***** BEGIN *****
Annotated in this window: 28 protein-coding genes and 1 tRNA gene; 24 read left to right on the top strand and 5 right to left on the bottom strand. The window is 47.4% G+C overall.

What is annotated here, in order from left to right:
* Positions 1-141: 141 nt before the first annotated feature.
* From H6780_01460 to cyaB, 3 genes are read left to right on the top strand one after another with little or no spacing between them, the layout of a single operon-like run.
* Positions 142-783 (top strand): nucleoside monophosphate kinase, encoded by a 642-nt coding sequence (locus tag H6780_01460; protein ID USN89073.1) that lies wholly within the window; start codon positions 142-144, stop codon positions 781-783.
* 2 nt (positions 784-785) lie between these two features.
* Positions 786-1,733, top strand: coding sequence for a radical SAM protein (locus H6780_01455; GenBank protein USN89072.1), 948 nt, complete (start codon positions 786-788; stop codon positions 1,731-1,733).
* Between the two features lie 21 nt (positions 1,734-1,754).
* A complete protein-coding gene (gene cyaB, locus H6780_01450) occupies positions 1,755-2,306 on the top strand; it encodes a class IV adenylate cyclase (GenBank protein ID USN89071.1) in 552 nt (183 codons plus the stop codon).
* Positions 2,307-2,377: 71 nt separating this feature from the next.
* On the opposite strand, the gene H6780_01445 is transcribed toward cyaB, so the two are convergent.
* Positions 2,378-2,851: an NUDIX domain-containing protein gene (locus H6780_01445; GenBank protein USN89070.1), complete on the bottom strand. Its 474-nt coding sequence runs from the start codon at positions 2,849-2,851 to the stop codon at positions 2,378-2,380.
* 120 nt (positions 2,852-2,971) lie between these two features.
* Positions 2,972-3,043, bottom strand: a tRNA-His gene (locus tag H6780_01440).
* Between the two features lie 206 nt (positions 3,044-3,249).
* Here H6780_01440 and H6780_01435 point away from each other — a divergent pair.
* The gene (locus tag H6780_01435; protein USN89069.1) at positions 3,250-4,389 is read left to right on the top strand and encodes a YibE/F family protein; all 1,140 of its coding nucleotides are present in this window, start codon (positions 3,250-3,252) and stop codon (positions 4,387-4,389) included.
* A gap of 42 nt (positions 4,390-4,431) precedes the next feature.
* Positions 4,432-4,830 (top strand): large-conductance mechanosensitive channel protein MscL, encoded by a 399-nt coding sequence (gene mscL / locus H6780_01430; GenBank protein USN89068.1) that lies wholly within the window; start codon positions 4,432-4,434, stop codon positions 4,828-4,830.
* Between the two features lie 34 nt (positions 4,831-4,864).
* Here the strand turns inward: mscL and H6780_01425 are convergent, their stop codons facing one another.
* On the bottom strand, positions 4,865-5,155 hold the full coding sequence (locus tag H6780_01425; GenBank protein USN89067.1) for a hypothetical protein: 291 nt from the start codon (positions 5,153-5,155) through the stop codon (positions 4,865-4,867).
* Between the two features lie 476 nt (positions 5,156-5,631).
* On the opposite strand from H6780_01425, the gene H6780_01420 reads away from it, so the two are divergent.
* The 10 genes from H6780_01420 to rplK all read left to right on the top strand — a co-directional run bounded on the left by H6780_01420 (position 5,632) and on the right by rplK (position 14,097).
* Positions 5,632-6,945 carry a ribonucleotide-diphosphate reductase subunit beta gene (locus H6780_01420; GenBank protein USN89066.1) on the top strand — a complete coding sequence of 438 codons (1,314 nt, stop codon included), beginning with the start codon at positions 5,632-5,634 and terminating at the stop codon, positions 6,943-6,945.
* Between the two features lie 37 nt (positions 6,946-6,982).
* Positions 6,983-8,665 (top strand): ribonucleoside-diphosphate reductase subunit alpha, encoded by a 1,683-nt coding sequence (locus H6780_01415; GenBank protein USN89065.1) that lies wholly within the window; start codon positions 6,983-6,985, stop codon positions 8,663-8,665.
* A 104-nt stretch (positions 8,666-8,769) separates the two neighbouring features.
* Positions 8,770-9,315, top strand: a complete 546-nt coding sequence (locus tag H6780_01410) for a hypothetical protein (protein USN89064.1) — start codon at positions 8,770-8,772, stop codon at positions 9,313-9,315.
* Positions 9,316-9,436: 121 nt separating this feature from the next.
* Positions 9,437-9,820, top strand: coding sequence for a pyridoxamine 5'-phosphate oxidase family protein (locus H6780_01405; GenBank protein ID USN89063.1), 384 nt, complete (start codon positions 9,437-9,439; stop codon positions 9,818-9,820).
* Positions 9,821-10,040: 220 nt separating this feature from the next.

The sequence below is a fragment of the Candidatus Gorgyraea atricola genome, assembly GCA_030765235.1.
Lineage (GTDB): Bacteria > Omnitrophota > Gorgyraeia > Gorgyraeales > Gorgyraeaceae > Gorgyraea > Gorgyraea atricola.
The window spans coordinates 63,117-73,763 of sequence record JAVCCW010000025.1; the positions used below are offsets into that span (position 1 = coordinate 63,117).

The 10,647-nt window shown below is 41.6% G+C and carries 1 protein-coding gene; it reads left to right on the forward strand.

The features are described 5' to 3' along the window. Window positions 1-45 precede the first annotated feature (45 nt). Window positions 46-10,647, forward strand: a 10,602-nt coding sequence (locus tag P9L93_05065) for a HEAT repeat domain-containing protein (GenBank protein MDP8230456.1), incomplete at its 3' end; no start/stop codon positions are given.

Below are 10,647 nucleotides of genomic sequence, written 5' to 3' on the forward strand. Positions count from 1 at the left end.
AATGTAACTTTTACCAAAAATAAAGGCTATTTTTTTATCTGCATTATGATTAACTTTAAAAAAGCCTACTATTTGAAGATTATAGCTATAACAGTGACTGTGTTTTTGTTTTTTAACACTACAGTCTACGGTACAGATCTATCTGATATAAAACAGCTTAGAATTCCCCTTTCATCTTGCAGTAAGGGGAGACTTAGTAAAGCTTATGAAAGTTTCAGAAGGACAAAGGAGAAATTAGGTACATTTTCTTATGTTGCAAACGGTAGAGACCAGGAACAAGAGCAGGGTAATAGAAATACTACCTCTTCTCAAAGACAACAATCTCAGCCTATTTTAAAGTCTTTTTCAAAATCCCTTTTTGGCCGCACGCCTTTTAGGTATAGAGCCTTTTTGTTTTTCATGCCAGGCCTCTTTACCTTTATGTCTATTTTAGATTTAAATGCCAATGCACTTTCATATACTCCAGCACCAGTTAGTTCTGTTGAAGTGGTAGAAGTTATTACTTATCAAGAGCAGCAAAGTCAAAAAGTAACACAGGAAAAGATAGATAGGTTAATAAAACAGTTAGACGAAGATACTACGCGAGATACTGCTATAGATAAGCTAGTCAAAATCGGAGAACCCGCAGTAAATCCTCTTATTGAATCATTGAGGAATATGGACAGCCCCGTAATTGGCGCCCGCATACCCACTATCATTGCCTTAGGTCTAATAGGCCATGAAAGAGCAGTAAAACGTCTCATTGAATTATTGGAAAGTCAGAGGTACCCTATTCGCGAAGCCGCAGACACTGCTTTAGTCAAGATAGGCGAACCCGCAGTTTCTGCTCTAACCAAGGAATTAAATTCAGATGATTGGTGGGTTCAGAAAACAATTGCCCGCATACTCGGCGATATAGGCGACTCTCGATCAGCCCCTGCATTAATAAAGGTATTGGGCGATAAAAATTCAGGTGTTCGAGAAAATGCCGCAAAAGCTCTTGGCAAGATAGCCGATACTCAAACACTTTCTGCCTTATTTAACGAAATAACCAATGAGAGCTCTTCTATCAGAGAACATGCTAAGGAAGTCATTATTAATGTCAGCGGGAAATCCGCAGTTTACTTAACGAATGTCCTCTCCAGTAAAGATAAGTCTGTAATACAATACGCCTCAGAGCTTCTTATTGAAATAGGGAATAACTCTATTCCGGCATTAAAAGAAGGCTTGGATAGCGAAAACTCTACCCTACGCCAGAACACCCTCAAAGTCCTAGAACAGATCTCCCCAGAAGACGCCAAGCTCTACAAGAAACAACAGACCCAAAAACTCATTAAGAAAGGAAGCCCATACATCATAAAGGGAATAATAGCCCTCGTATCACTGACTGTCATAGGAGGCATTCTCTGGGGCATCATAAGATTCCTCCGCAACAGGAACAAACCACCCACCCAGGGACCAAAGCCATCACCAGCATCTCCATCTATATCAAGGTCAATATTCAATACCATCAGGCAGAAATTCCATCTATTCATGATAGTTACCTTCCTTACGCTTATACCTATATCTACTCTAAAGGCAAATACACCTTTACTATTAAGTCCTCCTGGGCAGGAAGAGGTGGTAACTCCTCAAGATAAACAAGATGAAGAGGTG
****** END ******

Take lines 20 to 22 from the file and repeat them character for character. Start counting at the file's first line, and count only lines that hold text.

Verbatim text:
* Between the two features lie 34 nt (positions 4,831-4,864).
* Here the strand turns inward: mscL and H6780_01425 are convergent, their stop codons facing one another.
* On the bottom strand, positions 4,865-5,155 hold the full coding sequence (locus tag H6780_01425; GenBank protein USN89067.1) for a hypothetical protein: 291 nt from the start codon (positions 5,153-5,155) through the stop codon (positions 4,865-4,867).